FDA Rebuffs Total Ban of Harmful Chemicals in Food Packaging
SILVER SPRING, Md. — Watch what you eat, or at least what your food is exposed to. The Food and Drug Administration on Thursday amended its food additive regulations to no longer provide for previously authorized chemicals to be used due to their abandonment by the industry.
The rule stops short of imposing a total ban on a hazardous group of compounds called “phthalates,” which have been found to cause a myriad of health issues. Researchers in the past few years have connected exposure to phthalates to neurodevelopmental issues, behavioral issues, autism spectrum disorders, attention-deficit hyperactivity disorder, breast cancer, obesity and Type 2 diabetes, asthma, altered reproductive development and fertility issues in males.
These chemicals are typically used in plastic products to make them softer and more durable, although related compounds have been used as plasticizers for cosmetic products in the past. Phthalates are used in hundreds of products ranging from personal care products to food packaging, according to the FDA.
The FDA’s ruling on Thursday came in response to petitions submitted by health and environmental groups to limit the use of the compounds in food contact applications. By amending the rule, the FDA is conforming to a petition submitted in July 2018 by the Flexible Vinyl Alliance.
“If, in the future, a manufacturer wants to use any of the revoked phthalates for use in food contact applications, we expect the manufacturer to submit either a food additive petition or a food contact substance notification to the agency because these intended uses were previously authorized under our food additive authorities,” the FDA said in its decision. The rule change still permits the use of nine other similar compounds in food contact applications.
The FDA denied a separate food additive petition filed by public interest groups that requested the agency to revoke its food additive regulations for the food contact use of 28 phthalates.
Further, the FDA also denied a related petition by the same public interest groups requesting a ban on the food contact use for certain phthalates and the revocation of authorization for other phthalates based on the safety concerns laid out in their food additive petition.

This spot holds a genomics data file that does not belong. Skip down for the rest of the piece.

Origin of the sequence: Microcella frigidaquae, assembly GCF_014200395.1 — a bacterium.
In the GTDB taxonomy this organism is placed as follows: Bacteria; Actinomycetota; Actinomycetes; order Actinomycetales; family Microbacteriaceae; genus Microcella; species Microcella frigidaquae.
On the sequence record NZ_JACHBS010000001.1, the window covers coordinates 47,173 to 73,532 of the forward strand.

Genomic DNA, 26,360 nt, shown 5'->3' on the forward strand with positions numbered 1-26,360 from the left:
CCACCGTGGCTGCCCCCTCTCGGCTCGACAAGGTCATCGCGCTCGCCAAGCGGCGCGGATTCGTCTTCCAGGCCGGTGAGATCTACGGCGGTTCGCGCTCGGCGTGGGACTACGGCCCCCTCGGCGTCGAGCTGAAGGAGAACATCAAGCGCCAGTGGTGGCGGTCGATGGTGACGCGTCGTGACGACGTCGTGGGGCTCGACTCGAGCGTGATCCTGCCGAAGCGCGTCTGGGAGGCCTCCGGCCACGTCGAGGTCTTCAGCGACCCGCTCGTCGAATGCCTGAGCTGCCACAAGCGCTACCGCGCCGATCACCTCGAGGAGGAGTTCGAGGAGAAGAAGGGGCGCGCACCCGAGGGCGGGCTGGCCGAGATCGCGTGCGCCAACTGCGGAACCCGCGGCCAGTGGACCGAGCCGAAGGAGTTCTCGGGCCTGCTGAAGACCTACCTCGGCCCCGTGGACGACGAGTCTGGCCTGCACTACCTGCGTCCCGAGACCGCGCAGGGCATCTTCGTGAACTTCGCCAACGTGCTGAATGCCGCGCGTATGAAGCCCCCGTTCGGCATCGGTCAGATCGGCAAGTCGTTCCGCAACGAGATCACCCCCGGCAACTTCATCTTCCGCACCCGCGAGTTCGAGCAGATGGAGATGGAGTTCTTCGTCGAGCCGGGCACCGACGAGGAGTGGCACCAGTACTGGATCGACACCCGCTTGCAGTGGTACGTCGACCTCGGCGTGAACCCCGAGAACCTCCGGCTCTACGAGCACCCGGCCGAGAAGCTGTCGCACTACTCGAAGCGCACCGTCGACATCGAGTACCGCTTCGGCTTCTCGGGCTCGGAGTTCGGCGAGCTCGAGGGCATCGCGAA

Additionally, the FDA issued a request for information about current food contact uses and safety data for the remaining phthalates still authorized as plasticizers for use in food contact applications.
Comments on this request for information may be submitted by July 19, to Regulations.gov. The FDA said it denied the petition because it did not “demonstrate through scientific data or information that these actions are warranted.”
Research has continually shown phthalates lead to adverse health outcomes because they interfere with hormone-regulated processes in the body, according to a study published in the National Library of Medicine. Other studies of phthalates conducted on animals have shown decreases in testosterone and birth defects in the offspring of pregnant mothers.
“FDA has failed the public by ignoring the growing evidence of phthalates’ harmful effects on our health,” Kristina Sinclair, associate attorney at the Center for Food Safety, said in a statement shared with The Well News. “The agency’s refusal to listen to the science and ban phthalates from our food supply will have significant, detrimental health effects on women, children, and other vulnerable populations for years to come.”
Because people come into contact with large numbers and varieties of the chemical compounds, it can be hard to pin down the cumulative exposure considerations of all types of phthalates. A chronic safety hazard advisory panel on phthalates issued a report in 2014 to the U.S. Consumer Product Safety Commission that found exposure during gestation may contribute to neurobehavioral effects in male infants or children.
A report issued by the Rudd Center for Food Policy and Obesity’s Council on Black Health found those living in underserved areas are exposed to high concentrations of phthalates. Consequently, marginalized and low-income communities tend to suffer more from their exposure to the compounds because of their tendency to rely on less-expensive fast food in their diets.
“FDA’s decision recklessly green-lights ongoing contamination of our food with phthalates, putting another generation of children at risk of life-altering harm to their brain development and exacerbating health inequities experienced by Black and Latina women,” Earthjustice attorney Katherine O’Brien said in a statement shared with The Well News.
“FDA’s announcement that it will now start reviewing new data on phthalate safety — six years after advocates sounded the alarm — is outrageous and seeks to sidestep FDA’s legal duty to address the current science in proceedings on the existing petitions.”
Reece can be reached at [email protected] and https://twitter.com/ReeceNWrites
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